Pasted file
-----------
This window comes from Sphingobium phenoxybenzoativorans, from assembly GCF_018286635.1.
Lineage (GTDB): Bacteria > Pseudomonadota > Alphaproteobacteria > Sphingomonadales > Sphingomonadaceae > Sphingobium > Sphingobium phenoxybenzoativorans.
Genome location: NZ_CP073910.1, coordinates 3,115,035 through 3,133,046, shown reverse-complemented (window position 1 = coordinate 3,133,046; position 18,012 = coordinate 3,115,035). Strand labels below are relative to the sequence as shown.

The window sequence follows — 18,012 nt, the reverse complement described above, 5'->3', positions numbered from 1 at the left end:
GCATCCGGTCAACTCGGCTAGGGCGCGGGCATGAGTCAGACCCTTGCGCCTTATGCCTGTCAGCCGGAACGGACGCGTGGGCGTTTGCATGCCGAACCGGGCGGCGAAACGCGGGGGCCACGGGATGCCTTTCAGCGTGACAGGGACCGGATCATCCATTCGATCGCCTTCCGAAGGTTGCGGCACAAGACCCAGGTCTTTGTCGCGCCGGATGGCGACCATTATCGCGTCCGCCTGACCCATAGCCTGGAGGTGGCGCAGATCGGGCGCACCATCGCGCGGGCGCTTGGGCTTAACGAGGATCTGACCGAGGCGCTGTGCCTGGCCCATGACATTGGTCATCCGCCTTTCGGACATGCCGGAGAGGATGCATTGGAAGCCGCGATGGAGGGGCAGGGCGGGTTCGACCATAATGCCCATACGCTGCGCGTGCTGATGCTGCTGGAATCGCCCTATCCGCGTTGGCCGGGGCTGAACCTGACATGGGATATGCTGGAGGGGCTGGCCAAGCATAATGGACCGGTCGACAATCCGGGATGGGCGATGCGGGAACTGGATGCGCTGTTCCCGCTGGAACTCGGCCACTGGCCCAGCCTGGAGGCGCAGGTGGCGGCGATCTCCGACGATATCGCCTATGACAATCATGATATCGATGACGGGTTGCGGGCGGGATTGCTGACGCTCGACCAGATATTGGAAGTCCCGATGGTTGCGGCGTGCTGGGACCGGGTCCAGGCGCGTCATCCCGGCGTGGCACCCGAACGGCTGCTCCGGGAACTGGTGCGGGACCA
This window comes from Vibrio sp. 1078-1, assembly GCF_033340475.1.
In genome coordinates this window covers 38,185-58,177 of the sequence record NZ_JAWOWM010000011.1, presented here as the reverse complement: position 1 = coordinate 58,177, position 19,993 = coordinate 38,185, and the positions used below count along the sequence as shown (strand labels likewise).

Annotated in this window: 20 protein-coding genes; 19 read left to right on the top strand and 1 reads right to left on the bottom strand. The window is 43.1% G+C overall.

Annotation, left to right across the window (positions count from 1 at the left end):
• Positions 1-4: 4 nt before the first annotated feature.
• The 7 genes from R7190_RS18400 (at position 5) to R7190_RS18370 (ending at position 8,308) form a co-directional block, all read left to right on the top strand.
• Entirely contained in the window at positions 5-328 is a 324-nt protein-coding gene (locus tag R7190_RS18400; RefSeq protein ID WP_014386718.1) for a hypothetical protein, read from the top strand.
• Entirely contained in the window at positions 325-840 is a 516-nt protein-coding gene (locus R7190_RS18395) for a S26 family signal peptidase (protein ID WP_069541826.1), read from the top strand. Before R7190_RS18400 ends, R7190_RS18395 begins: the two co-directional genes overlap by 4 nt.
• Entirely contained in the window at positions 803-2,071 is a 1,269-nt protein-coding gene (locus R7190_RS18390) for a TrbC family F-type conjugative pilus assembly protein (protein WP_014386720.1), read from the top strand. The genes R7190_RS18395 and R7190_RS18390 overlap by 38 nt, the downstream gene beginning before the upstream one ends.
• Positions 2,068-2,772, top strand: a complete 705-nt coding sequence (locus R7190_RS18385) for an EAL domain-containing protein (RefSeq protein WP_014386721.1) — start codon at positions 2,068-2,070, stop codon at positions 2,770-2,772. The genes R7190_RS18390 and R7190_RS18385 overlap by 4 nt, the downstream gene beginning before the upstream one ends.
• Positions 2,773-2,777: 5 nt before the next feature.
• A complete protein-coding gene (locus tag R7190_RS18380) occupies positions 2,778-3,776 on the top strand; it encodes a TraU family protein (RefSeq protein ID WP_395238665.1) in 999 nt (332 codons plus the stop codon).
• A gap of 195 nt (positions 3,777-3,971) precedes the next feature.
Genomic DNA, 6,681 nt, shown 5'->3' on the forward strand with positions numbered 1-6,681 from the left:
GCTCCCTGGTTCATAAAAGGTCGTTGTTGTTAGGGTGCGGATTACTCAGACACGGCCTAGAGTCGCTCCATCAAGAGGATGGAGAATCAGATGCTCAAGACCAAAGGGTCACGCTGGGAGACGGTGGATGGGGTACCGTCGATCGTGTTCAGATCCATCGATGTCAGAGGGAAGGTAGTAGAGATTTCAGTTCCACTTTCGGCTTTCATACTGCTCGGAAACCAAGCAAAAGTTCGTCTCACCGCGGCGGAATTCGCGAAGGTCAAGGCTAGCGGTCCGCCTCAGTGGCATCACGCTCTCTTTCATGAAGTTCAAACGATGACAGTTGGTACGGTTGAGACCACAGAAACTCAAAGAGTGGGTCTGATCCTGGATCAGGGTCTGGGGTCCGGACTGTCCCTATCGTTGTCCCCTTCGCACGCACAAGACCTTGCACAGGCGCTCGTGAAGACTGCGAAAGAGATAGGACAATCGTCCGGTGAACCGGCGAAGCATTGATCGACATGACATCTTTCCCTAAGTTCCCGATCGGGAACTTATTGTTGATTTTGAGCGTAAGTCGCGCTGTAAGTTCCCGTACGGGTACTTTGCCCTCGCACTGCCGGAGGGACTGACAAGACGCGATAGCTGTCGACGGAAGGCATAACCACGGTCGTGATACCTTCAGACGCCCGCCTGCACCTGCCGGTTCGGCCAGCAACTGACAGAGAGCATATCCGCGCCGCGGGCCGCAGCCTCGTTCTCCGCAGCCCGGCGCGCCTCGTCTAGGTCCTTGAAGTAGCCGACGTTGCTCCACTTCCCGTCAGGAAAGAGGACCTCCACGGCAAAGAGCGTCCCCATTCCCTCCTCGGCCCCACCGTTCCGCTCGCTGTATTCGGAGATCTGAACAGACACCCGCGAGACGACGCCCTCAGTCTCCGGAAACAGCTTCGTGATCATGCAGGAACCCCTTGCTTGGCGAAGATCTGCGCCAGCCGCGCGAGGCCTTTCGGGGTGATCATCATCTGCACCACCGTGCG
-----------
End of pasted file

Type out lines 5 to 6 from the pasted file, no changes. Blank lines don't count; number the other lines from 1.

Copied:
GCATCCGGTCAACTCGGCTAGGGCGCGGGCATGAGTCAGACCCTTGCGCCTTATGCCTGTCAGCCGGAACGGACGCGTGGGCGTTTGCATGCCGAACCGGGCGGCGAAACGCGGGGGCCACGGGATGCCTTTCAGCGTGACAGGGACCGGATCATCCATTCGATCGCCTTCCGAAGGTTGCGGCACAAGACCCAGGTCTTTGTCGCGCCGGATGGCGACCATTATCGCGTCCGCCTGACCCATAGCCTGGAGGTGGCGCAGATCGGGCGCACCATCGCGCGGGCGCTTGGGCTTAACGAGGATCTGACCGAGGCGCTGTGCCTGGCCCATGACATTGGTCATCCGCCTTTCGGACATGCCGGAGAGGATGCATTGGAAGCCGCGATGGAGGGGCAGGGCGGGTTCGACCATAATGCCCATACGCTGCGCGTGCTGATGCTGCTGGAATCGCCCTATCCGCGTTGGCCGGGGCTGAACCTGACATGGGATATGCTGGAGGGGCTGGCCAAGCATAATGGACCGGTCGACAATCCGGGATGGGCGATGCGGGAACTGGATGCGCTGTTCCCGCTGGAACTCGGCCACTGGCCCAGCCTGGAGGCGCAGGTGGCGGCGATCTCCGACGATATCGCCTATGACAATCATGATATCGATGACGGGTTGCGGGCGGGATTGCTGACGCTCGACCAGATATTGGAAGTCCCGATGGTTGCGGCGTGCTGGGACCGGGTCCAGGCGCGTCATCCCGGCGTGGCACCCGAACGGCTGCTCCGGGAACTGGTGCGGGACCA
This window comes from Vibrio sp. 1078-1, assembly GCF_033340475.1.